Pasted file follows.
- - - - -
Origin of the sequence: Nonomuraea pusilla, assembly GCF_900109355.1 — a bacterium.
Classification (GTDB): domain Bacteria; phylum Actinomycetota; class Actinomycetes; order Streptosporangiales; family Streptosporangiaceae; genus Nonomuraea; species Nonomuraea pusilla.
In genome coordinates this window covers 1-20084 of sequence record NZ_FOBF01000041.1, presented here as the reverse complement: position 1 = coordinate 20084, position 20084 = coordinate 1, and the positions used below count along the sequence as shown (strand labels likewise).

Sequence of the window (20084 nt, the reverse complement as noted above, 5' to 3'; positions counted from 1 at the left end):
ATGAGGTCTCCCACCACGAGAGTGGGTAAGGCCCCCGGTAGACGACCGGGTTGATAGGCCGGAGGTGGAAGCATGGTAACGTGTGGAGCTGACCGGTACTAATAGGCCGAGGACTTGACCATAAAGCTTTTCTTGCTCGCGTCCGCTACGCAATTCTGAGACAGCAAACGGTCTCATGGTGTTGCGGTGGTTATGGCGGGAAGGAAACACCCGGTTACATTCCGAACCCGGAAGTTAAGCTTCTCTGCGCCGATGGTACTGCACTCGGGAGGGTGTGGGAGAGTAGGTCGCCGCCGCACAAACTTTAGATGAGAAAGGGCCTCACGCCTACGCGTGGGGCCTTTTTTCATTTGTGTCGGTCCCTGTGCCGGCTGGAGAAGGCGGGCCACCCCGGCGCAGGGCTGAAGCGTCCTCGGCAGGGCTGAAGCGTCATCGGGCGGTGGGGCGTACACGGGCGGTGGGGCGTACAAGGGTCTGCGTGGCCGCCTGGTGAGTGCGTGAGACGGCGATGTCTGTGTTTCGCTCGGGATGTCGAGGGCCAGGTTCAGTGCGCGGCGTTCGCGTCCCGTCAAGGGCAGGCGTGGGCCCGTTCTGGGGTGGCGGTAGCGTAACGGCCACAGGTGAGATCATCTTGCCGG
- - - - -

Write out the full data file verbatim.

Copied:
Origin of the sequence: Nonomuraea pusilla, assembly GCF_900109355.1 — a bacterium.
Classification (GTDB): domain Bacteria; phylum Actinomycetota; class Actinomycetes; order Streptosporangiales; family Streptosporangiaceae; genus Nonomuraea; species Nonomuraea pusilla.
In genome coordinates this window covers 1-20084 of sequence record NZ_FOBF01000041.1, presented here as the reverse complement: position 1 = coordinate 20084, position 20084 = coordinate 1, and the positions used below count along the sequence as shown (strand labels likewise).

Sequence of the window (20084 nt, the reverse complement as noted above, 5' to 3'; positions counted from 1 at the left end):
ATGAGGTCTCCCACCACGAGAGTGGGTAAGGCCCCCGGTAGACGACCGGGTTGATAGGCCGGAGGTGGAAGCATGGTAACGTGTGGAGCTGACCGGTACTAATAGGCCGAGGACTTGACCATAAAGCTTTTCTTGCTCGCGTCCGCTACGCAATTCTGAGACAGCAAACGGTCTCATGGTGTTGCGGTGGTTATGGCGGGAAGGAAACACCCGGTTACATTCCGAACCCGGAAGTTAAGCTTCTCTGCGCCGATGGTACTGCACTCGGGAGGGTGTGGGAGAGTAGGTCGCCGCCGCACAAACTTTAGATGAGAAAGGGCCTCACGCCTACGCGTGGGGCCTTTTTTCATTTGTGTCGGTCCCTGTGCCGGCTGGAGAAGGCGGGCCACCCCGGCGCAGGGCTGAAGCGTCCTCGGCAGGGCTGAAGCGTCATCGGGCGGTGGGGCGTACACGGGCGGTGGGGCGTACAAGGGTCTGCGTGGCCGCCTGGTGAGTGCGTGAGACGGCGATGTCTGTGTTTCGCTCGGGATGTCGAGGGCCAGGTTCAGTGCGCGGCGTTCGCGTCCCGTCAAGGGCAGGCGTGGGCCCGTTCTGGGGTGGCGGTAGCGTAACGGCCACAGGTGAGATCATCTTGCCGG